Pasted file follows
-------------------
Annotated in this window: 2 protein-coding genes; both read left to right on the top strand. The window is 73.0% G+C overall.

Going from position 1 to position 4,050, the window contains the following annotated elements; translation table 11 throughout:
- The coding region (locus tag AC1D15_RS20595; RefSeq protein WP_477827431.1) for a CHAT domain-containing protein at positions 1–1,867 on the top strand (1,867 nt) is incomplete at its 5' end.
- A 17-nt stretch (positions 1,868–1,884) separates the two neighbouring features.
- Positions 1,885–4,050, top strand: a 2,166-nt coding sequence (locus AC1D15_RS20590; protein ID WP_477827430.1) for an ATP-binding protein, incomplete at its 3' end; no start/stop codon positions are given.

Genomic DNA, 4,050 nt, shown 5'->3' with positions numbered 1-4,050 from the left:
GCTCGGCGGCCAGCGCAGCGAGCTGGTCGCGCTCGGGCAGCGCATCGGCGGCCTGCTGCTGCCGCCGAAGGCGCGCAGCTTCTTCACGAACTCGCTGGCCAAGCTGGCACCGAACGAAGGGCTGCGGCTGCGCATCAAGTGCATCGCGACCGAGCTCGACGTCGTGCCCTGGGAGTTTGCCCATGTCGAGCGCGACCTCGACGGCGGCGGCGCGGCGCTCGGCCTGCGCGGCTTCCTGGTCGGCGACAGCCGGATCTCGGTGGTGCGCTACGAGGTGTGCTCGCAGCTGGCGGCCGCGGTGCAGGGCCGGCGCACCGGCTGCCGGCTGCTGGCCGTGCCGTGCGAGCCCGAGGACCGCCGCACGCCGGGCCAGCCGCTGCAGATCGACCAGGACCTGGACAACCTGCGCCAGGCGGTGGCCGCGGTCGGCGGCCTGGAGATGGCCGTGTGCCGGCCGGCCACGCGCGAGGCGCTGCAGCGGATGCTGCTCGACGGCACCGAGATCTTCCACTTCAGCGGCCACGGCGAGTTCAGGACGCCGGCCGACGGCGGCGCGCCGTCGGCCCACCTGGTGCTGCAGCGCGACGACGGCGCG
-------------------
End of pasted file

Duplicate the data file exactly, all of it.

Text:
Annotated in this window: 2 protein-coding genes; both read left to right on the top strand. The window is 73.0% G+C overall.

Going from position 1 to position 4,050, the window contains the following annotated elements; translation table 11 throughout:
- The coding region (locus tag AC1D15_RS20595; RefSeq protein WP_477827431.1) for a CHAT domain-containing protein at positions 1–1,867 on the top strand (1,867 nt) is incomplete at its 5' end.
- A 17-nt stretch (positions 1,868–1,884) separates the two neighbouring features.
- Positions 1,885–4,050, top strand: a 2,166-nt coding sequence (locus AC1D15_RS20590; protein ID WP_477827430.1) for an ATP-binding protein, incomplete at its 3' end; no start/stop codon positions are given.

Genomic DNA, 4,050 nt, shown 5'->3' with positions numbered 1-4,050 from the left:
GCTCGGCGGCCAGCGCAGCGAGCTGGTCGCGCTCGGGCAGCGCATCGGCGGCCTGCTGCTGCCGCCGAAGGCGCGCAGCTTCTTCACGAACTCGCTGGCCAAGCTGGCACCGAACGAAGGGCTGCGGCTGCGCATCAAGTGCATCGCGACCGAGCTCGACGTCGTGCCCTGGGAGTTTGCCCATGTCGAGCGCGACCTCGACGGCGGCGGCGCGGCGCTCGGCCTGCGCGGCTTCCTGGTCGGCGACAGCCGGATCTCGGTGGTGCGCTACGAGGTGTGCTCGCAGCTGGCGGCCGCGGTGCAGGGCCGGCGCACCGGCTGCCGGCTGCTGGCCGTGCCGTGCGAGCCCGAGGACCGCCGCACGCCGGGCCAGCCGCTGCAGATCGACCAGGACCTGGACAACCTGCGCCAGGCGGTGGCCGCGGTCGGCGGCCTGGAGATGGCCGTGTGCCGGCCGGCCACGCGCGAGGCGCTGCAGCGGATGCTGCTCGACGGCACCGAGATCTTCCACTTCAGCGGCCACGGCGAGTTCAGGACGCCGGCCGACGGCGGCGCGCCGTCGGCCCACCTGGTGCTGCAGCGCGACGACGGCGCG